We present a patient with hepatitis C virus (HCV) and cirrhosis who was treated with eltrombopag for idiopathic thrombocytopenic purpura and was incidentally found to have a right atrial thrombus with extension into the left internal jugular vein. Eltrombopag was discontinued and the patient was treated with thrombectomy and anticoagulation. Given the proposed use of eltrombopag in HCV-associated thrombocytopenia, we advise caution when treating cirrhotics who are at higher intrinsic risk of thrombosis.
The incidence of chronic idiopathic thrombocytopenic purpura (ITP) in hepatitis C virus (HCV) is estimated to be very low.1 Eltrombopag, a thrombopoietin receptor agonist, is FDA approved to treat thrombocytopenia in chronic ITP and in HCV patients, so that interferon-based therapy may be initiated and maintained.2
A 52-year-old woman with chronic HCV and chronic ITP stable on eltrombopag presented with decompensated liver disease. She had failed to complete interferon-based therapy due to thrombocytopenia and subsequently developed cirrhosis and portal hypertension. Initial abdominal/pelvic computed tomography (CT) scan incidentally found a 2.75 x 2.46 cm right atrial thrombus. Chest CT revealed extension of the thrombus to the superior vena cava, brachiocephalic, left subclavian, and left internal jugular vein (Figure 1).
Figure 1. Imaging of an extensive eltrombopag-induced thrombus extending from the right atria to left internal jugular vein. Chest CT demonstrated a right atrial thrombus extending into the (A) superior vena cava (arrow), brachiocephalic vein (arrowhead), and (B) left internal jugular vein (arrow).
She had no prior history of thromboembolic events or identifiable thrombotic risk factors other than 3 years of intermittent eltrombopag use due to bleeding and platelet counts lower than 30,000/mm3. At eltrombopag initiation, giant platelets on peripheral blood smear consistent with ITP were noted, but no portal hypertension or hepatosplenomegaly. Her platelet count on current admission was 81,000/mm3, and this strong platelet response to eltrombopag supported an autoimmune origin over bone marrow dysfunction or sequestration.
Eltrombopag was discontinued and the patient underwent cardiothoracic surgery to remove the thrombus in the right atrium and some of its extension into the superior vena cava. Intravenous heparin therapy and warfarin was started immediately following surgery. Follow-up imaging showed improved vascular patency. Prior surveillance imaging with ultrasound revealed no evidence for hepatocellular carcinoma. The patient tested negative for anti-B2-glycoprotein and lupus anticoagulant; further hypercoaguable work-up could not be performed due to cirrhosis and anticoagulation use.
Thromboembolic events are reported to occur in 2-5% of noncirrhotic patients receiving eltrombopag.3,4 The safety in cirrhotic patients is less clear. An initial study in cirrhosis was discontinued due to higher rates of thrombotic events; however, a more recent study found the risk to be similar to that of noncirrhotic patients.5,6 This may reflect the complex coagulation system in cirrhosis, in which antithrombin III and protein C promote coagulation simultaneously as factor VIII and von Willebrand factor deficiencies prevent coagulation; hemorrhage or thrombosis can result.7 Further studies are needed to understand the mechanism behind eltrombopag’s effect on this delicately balanced coagulation system. Elevation of platelet counts are one consideration, and one study showed increased thrombotic risk with platelet counts equal or greater than 200,000/mm3.5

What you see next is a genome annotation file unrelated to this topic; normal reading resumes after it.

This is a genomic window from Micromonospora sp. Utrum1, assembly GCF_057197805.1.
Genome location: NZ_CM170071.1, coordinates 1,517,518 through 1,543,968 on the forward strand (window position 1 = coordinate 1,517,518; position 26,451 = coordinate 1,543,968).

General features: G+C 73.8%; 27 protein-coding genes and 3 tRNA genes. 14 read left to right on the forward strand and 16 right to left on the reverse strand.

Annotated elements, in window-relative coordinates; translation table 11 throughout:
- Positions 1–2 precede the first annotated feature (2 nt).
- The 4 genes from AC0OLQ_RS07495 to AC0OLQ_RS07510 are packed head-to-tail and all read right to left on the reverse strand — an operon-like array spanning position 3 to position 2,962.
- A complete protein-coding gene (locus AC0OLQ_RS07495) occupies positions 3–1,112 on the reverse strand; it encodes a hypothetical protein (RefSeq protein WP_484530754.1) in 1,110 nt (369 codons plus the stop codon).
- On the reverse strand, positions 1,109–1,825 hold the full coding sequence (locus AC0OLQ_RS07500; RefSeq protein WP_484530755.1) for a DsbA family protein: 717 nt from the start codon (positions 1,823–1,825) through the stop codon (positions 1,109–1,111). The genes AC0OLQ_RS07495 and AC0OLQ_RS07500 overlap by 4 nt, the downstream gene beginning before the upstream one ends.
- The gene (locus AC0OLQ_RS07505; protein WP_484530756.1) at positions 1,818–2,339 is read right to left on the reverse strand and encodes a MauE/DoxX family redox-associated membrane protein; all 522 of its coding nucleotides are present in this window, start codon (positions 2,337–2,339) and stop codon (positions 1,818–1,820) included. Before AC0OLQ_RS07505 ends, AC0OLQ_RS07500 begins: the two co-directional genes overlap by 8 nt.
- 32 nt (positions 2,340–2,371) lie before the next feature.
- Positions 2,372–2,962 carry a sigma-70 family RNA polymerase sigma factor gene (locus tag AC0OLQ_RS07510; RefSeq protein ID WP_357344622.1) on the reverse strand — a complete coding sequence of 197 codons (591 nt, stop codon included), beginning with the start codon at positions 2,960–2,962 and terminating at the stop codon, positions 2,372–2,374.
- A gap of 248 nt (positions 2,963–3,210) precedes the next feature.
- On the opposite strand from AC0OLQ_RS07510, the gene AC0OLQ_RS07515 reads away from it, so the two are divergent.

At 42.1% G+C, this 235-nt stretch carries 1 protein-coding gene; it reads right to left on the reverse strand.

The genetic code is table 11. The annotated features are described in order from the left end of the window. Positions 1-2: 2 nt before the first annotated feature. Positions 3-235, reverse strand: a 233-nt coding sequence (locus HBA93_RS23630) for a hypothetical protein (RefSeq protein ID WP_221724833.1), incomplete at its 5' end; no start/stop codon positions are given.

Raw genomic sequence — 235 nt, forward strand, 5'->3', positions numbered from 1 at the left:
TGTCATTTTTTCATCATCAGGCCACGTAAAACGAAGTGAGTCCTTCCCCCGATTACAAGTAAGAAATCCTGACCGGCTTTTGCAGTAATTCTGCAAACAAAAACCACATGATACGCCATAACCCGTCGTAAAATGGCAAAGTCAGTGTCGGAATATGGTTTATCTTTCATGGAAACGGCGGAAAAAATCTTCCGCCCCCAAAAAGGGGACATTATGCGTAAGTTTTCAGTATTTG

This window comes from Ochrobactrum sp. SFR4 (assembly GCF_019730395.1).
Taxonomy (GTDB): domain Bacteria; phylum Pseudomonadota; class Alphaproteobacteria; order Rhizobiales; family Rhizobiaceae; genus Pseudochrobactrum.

Atrial thrombus has occurred in cirrhotic patients, usually in the setting of hepatocellular carcinoma, which likely shifts the tenuous coagulation balance toward thrombosis.8,9 Our patient did not have evidence of liver nodules or masses on ultrasound or CT. We hypothesize that our patient’s extensive clot with atypical location was caused by the procoagulant effects of eltrombopag. Prior to using eltrombopag in cirrhosis, the potential benefits must be weighed against the risks of thrombosis. While no evidence-based guidelines exist, it may be advisable to screen for portal vein patency with imaging prior to initiating therapy. Additionally, maintenance of platelet counts between 50,000/mm3 (a count adequate for hemostasis) and 150,000/mm3 (a count above which there is increased thrombotic risk) is advisable according to expert consensus.
Author contributions: All authors approved the final manuscript. AJ Baumann performed the literature review, drafted the manuscript, and is the article guarantor. DS Wheeler contributed to the literature review and drafting of the manuscript. G. Varadi and E. Feyssa critically revised the manuscript for important intellectual content.
Financial disclosure: None to report.
Informed consent was obtained for this case report.
Previous Presentation: This case was presented as a poster at a the American College of Physicians Regional Conference; October 2013; Philadelphia, Pennsylvania.
Correspondence: Alexandra J. Baumann, Department of Internal Medicine, Albert Einstein Medical Center, 5401 Old York Road, Klein 363, Philadelphia, PA 19141 (firstname.lastname@example.org).
Received April 21, 2015; Accepted November 16, 2015
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